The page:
Author identifiers

Researcher identifiers checklist

It is essential to set up and maintain your ORCID and other researcher identifiers to keep track of your research outputs for:

  • Grant applications
  • Promotion rounds
  • Career planning

The researcher identifier checklist will take you through the key steps in the process.

Why create an ORCID?

An ORCID ID is a persistent digital identifier unique to you that distinguishes your research output from other researchers and links your name to your research to ensure a consistent, reliable attribution of your work.

  • It connects your research outputs and scholarly activities such as manuscript submissions, grant applications, patent applications, artistic performances and more.
  • Is required by publishers and funders for manuscript submissions and grant applications.
  • Is integrated with the ARC Research Management System allowing researchers to populate research data output
  • Makes you identifiable by potential collaborators, funders, prospective employers, publishers and more.

Why everyone should get an ORCID?

Professor Steven Tingay, John Curtin Distinguished Professor, Faculty of Science and Engineering:

“The ORCID is rapidly becoming the standard for tracking research and identifying researchers in my field, astrophysics. Increasingly, high profile journals are adding ORCIDs to author lists in hypertext form, providing high visibility to ORCIDs in publications and easy access to other work by the same author. Along with preprint servers and publication metrics analysis sites, the ORCID, as a unique identifier, is becoming an important tool for recognition of research. And it is easy to obtain an ORCID.”

Professor Damien Arrigan, Professor of Analytical Chemistry, Faculty of Science and Engineering:

“ORCID provides me with a unique identifier that enables me to use it as a single reliable source of my track record. This can be accessed by journal publishers as well as by funding agencies. As an example, publishers in chemistry, such as RSC and ACS, now require corresponding authors of submitted manuscripts to have an ORCID ID.

By linking everything to my ORCID ID (submitted papers, other databases etc., including, in the near future, submitted research proposals) I can have more confidence that my track record is consistently defined. It also means ORCID is the most up-to-date record, because it automatically adds my new publications to my record once these are published with my ORCID ID included. Hopefully, linking ORCID to Curtin’s Elements will also bring advantages of speedy updates and accurate data.”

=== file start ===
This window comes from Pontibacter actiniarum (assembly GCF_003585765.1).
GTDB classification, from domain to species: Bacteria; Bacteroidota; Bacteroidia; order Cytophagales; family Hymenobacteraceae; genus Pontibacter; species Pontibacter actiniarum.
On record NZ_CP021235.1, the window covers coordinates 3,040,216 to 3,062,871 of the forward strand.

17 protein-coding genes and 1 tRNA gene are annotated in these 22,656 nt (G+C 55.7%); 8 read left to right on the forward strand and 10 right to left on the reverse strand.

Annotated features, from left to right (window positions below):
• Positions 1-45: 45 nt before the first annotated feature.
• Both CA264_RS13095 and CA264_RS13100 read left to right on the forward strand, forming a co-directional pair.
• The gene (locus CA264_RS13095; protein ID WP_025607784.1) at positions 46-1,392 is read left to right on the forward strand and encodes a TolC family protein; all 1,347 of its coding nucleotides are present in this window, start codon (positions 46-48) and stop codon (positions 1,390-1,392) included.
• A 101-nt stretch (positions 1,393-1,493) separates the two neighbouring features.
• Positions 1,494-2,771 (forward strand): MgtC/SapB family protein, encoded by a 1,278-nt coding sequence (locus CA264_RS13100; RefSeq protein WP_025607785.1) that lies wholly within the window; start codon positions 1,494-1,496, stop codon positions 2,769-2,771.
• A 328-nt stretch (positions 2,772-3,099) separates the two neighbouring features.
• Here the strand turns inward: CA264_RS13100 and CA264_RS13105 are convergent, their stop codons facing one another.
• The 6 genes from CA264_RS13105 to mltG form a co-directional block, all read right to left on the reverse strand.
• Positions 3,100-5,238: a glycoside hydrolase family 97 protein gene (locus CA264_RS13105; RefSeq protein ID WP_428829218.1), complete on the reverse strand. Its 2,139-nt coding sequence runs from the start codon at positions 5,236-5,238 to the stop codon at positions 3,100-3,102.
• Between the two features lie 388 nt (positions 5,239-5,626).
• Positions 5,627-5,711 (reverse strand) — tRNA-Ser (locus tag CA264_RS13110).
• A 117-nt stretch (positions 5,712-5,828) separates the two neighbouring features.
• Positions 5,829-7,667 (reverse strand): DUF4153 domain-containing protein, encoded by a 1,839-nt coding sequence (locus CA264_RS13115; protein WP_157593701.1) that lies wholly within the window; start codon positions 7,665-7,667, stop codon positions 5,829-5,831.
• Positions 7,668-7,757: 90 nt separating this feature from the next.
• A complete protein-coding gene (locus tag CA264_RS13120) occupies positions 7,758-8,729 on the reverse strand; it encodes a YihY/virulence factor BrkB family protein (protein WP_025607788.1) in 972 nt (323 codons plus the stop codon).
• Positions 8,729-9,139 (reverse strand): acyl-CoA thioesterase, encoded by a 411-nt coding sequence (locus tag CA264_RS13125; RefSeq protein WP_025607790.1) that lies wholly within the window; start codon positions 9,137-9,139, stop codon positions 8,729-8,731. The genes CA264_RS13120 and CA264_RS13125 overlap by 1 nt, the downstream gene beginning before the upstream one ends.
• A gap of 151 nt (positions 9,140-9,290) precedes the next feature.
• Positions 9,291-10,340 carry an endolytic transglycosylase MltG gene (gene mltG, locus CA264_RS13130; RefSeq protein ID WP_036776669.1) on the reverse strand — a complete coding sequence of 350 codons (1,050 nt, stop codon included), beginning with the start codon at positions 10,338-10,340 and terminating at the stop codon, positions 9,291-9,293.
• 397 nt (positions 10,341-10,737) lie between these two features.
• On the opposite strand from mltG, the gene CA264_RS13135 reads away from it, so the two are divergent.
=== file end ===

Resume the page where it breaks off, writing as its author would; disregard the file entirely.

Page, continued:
Professor Kirsten Holmes, Dean of Research, Faculty of Business and Law:

“I have an ORCID as this is the global one stop shop for recording a researcher’s profile and is not tied to any institution. Funding bodies such as the ARC ask for ORCIDs on grant applications. Also in a sector where so much of our work is tied to commercial entities such as publishers, ORCID is a not-for-profit organisation, which is good to support.”

Professor Lin Fritschi, John Curtin Distinguished Professor, Faculty of Health Sciences:

“There are millions of people publishing in the academic literature today. I’m lucky as I have an unusual name, but for many researchers it is almost impossible for others to get an idea of how brilliant your ideas and work actually is. Just get an ORCID - it’s easy, they do all the work, and you just need to login now and again and check the publications that they think might be yours. You can link your ORCID to lots of databases (such as grant profiles) so your publications can be automatically uploaded. How good is that?”

Associate Professor Lucy Montgomery, Director of the Centre for Culture and Technology:

“Are you tired of trying to maintain a coherent list of your publications? Frustrated by trying to keep multiple researcher profiles up to date via sites like, ResearchGate and LinkedIn? Sick of hunting down papers so that they can be included in Elements? ORCID is the answer! It provides a non-commercial, safe, stable place for you to keep a record of works that you have published and grants that you have won. It provides you with an ORCID ID link that you can add to your social media profile so that contacts on Twitter and LinkedIn can see your publication list with zero fuss. If you provide journals with your ORCID ID, publications will automatically appear in your ORCID record. ORCID even connects with Elements – so you won’t have to hunt down your latest publications every time the University asks you to prove they happened. And your ORCID record goes with you if you change institutions. If you are a serious researcher then ORCID is for you. Funding agencies, Universities, and journals are increasingly requiring an ORCID ID, so you might as well hurry up and start enjoying a system that will actually make your life easier.”

Professor Mark Harris, John Curtin Distinguished Professor, Faculty of Business and Law:

“A great, easy and effective way to manage all of your academic outputs, submit papers and increase your visibility.”

Professor Dawn Bennett, John Curtin Distinguished Professor and Director of the Creative Workforce Initiative:

“Having an ORCID has made an enormous difference to profiling and managing my research outputs, from identifying citations to having publications auto-populate to the relevant databases.”